Did the DOJ Know About BlackBoard’s Patent and Would They Have Approved the Merger with WebCT?

The Inquirer had a story today about Rambus’ run-in with the Federal Trade Commission.

"…THE US FEDERAL TRADE COMMISSION (FTC) is to file an antitrust case against Rambus Inc, a company which licenses its intellectual property to others.The basis of the case, according to commissioners, is that Rambus allegedly persuaded the JEDEC standards group to take up technology that it was filing patents for without telling it…"

Emphasis mine.

What does this have to do with BlackBoard?

Probably nothing, but it made me think about the timing of BlackBoard’s patent and the evaluation being done by the Department of Justice on the BlackBoard/WebCT merger.

From the patent, it looks like it was published on January 17, 2006.

From a press release on BlackBoard’s website dated February 6, 2006 (three weeks later), they announced…

"…Blackboard Inc. (Nasdaq: BBBB), announced today that it has been given clearance by the U.S. Department of Justice to complete the merger of Blackboard and WebCT, Inc. The United States Department of Justice has terminated its review of Blackboard’s proposed acquisition of WebCT, Inc. …"

The merger between BlackBoard and WebCT deserved federal scrutiny because it was reported that it would result in a single company having up to 81% of the Course Management System market.

So my question is … Did BlackBoard tell the DOJ about the patent that they got three weeks before the DOJ terminated its evaluation?

If not, then the story from the Inquirer which started this line of thought becomes rather relevant, I believe. The Feds don’t like it when you forget to tell them something.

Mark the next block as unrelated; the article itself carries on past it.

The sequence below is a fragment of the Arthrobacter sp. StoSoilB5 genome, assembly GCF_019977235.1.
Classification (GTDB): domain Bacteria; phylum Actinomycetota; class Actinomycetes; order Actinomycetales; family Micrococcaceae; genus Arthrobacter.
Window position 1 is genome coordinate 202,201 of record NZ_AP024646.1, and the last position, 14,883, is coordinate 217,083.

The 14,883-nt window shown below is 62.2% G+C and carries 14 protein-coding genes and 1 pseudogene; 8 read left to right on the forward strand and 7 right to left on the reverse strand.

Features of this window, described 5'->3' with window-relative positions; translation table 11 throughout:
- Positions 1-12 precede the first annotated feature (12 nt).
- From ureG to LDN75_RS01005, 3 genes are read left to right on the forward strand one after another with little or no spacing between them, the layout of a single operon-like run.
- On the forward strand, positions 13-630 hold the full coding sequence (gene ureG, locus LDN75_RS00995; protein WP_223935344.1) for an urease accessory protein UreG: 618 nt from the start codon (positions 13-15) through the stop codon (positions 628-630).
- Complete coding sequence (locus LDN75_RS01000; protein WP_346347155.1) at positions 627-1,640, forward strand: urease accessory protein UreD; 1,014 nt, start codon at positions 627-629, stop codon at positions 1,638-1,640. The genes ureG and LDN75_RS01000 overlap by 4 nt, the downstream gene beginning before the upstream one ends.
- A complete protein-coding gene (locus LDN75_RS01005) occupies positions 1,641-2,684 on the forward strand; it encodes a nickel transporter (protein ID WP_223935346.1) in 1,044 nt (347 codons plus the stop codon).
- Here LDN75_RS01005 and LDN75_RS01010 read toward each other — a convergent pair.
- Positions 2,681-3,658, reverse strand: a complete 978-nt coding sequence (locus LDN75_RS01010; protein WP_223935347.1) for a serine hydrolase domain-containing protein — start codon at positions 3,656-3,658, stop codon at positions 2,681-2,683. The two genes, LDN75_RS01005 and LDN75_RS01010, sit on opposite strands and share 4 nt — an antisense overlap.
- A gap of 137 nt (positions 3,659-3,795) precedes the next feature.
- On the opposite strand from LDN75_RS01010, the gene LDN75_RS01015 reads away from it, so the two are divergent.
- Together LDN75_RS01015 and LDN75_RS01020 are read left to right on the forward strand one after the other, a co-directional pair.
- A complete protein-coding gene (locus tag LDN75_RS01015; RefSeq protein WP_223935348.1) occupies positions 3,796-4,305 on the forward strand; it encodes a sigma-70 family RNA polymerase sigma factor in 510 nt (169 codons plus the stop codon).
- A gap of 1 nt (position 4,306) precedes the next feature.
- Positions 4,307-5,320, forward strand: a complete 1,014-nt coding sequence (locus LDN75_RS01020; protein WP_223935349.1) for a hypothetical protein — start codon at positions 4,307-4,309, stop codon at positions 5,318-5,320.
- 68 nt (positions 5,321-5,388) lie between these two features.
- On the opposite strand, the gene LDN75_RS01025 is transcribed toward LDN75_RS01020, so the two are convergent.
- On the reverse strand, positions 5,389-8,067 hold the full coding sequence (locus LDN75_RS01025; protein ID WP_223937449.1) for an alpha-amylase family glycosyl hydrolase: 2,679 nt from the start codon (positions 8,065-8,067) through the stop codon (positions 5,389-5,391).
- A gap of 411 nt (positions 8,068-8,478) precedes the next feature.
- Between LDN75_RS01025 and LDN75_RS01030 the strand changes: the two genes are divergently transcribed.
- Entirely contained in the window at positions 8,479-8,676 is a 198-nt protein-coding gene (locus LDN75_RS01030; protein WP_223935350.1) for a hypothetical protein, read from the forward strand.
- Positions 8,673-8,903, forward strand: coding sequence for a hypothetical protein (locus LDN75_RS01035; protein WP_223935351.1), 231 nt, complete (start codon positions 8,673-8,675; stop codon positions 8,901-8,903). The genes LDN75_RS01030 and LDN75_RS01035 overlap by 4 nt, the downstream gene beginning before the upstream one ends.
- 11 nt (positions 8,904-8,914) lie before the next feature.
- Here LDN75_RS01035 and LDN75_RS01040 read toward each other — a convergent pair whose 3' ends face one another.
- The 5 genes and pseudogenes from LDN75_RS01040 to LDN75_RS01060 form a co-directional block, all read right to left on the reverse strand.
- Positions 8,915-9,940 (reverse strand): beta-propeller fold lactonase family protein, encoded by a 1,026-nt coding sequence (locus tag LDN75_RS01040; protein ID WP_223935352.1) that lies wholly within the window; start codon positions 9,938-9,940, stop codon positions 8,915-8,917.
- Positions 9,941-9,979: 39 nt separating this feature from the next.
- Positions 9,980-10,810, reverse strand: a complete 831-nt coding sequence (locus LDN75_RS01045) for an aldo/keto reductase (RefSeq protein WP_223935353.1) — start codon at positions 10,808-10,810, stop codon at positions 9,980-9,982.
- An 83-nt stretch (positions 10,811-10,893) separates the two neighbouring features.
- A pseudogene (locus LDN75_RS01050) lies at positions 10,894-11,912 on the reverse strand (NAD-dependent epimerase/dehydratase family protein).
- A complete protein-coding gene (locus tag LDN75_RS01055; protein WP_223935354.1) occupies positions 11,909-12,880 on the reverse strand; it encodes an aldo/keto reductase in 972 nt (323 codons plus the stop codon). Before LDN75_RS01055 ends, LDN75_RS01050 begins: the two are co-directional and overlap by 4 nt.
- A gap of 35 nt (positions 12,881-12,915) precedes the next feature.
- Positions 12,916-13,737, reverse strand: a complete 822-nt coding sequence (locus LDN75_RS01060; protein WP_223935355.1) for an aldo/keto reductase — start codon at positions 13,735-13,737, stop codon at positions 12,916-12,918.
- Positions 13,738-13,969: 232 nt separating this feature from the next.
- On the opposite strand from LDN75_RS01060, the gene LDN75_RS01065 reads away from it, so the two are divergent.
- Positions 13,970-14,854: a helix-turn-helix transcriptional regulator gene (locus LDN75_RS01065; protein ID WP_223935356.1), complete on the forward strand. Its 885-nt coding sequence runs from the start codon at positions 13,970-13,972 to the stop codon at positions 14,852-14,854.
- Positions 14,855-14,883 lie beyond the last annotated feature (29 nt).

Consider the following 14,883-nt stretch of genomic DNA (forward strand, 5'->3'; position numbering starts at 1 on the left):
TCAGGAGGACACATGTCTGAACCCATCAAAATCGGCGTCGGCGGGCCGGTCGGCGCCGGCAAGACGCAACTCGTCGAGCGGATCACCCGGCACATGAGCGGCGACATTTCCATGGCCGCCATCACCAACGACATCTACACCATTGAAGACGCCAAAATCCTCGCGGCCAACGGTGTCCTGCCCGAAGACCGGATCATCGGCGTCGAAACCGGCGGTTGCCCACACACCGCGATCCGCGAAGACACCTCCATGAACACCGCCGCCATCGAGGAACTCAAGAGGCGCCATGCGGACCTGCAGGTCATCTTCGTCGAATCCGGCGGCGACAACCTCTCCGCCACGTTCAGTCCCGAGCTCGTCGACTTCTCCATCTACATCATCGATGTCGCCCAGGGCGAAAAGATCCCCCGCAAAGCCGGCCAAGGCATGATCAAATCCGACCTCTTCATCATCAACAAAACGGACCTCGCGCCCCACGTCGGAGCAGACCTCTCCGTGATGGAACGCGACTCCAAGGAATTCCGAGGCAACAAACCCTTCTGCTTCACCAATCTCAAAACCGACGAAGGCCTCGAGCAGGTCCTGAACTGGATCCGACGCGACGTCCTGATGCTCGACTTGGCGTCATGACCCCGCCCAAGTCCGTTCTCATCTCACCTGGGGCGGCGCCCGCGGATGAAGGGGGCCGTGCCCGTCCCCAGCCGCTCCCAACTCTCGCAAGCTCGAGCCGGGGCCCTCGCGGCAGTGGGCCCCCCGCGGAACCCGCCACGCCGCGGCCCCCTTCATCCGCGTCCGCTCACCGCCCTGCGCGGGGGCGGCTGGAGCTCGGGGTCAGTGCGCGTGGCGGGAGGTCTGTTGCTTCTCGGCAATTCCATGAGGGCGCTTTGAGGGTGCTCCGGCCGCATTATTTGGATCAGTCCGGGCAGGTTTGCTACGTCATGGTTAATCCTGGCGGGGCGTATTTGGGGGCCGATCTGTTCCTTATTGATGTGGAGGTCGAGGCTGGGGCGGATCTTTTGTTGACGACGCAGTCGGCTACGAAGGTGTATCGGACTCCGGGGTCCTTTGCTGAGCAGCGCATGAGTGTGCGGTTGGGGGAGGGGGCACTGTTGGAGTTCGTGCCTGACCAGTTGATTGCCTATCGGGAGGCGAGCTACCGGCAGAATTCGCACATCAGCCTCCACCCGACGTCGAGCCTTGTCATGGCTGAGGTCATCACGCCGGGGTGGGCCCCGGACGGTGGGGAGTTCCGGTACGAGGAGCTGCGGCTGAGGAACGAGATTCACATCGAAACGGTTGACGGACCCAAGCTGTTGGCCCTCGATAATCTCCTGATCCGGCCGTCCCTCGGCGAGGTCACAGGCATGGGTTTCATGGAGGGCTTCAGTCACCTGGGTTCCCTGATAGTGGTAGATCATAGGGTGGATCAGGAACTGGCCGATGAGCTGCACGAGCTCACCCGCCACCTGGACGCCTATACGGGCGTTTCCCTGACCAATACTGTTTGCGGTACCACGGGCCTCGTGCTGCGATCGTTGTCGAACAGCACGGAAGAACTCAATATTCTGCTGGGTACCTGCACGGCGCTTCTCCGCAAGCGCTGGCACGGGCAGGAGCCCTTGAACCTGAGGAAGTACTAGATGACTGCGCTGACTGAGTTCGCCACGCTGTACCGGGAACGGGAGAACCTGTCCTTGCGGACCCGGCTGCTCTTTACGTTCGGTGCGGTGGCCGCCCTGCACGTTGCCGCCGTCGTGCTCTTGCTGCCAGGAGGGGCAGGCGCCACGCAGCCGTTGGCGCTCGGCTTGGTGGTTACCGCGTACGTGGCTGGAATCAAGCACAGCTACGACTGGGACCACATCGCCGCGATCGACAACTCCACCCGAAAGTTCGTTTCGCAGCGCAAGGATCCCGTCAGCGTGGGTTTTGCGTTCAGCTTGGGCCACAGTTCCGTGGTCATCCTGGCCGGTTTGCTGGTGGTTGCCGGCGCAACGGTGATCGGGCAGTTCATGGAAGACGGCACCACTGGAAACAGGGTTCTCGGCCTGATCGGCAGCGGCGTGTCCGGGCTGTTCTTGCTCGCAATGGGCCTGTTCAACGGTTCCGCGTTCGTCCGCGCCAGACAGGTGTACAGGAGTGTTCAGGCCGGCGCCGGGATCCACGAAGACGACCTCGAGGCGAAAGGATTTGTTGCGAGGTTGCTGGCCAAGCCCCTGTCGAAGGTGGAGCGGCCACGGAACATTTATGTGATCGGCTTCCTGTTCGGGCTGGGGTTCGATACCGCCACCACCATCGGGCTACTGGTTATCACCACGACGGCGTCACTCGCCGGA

There is another aspect to this as well.

BlackBoard originally applied for their patent back in 1999, Iassume the work they were doing before that went into the patentapplication.

On BlackBoard’s website, under a description of the company’s history, is this quote…

"…Blackboard was founded in 1997 with a vision totransform the Internet into a powerful environment for the educationexperience. Originally, the Company provided consulting services tothe IMS Global Learning Consortium…"

Emphasis mine, again.

So, about the time they were consulting with IMS, they might also have been working on the software that they eventually came to patent.

Here’s a description of IMS from their website

"…IMS/GLC is a global, nonprofit, member organization that providesleadership in shaping and growing the learning industry throughcommunity development of standards, promotion of high impactinnovation, and research into best practices.

…IMS includes more than 50 Contributing Members and affiliates…"

Emphasis mine, again.

According to the Inquirer story, Rambus was working with the JEDEC memory standard committees and applying for patents as the same time, but they never told the Federal Trade Commission about it.

BlackBoard was consulting with IMS, which "…providesleadership … throughcommunity development of standards,…" at approximately the same time they were working on the software that they later patented.

Did they tell the DOJ?

I don’t know.

Comments are closed.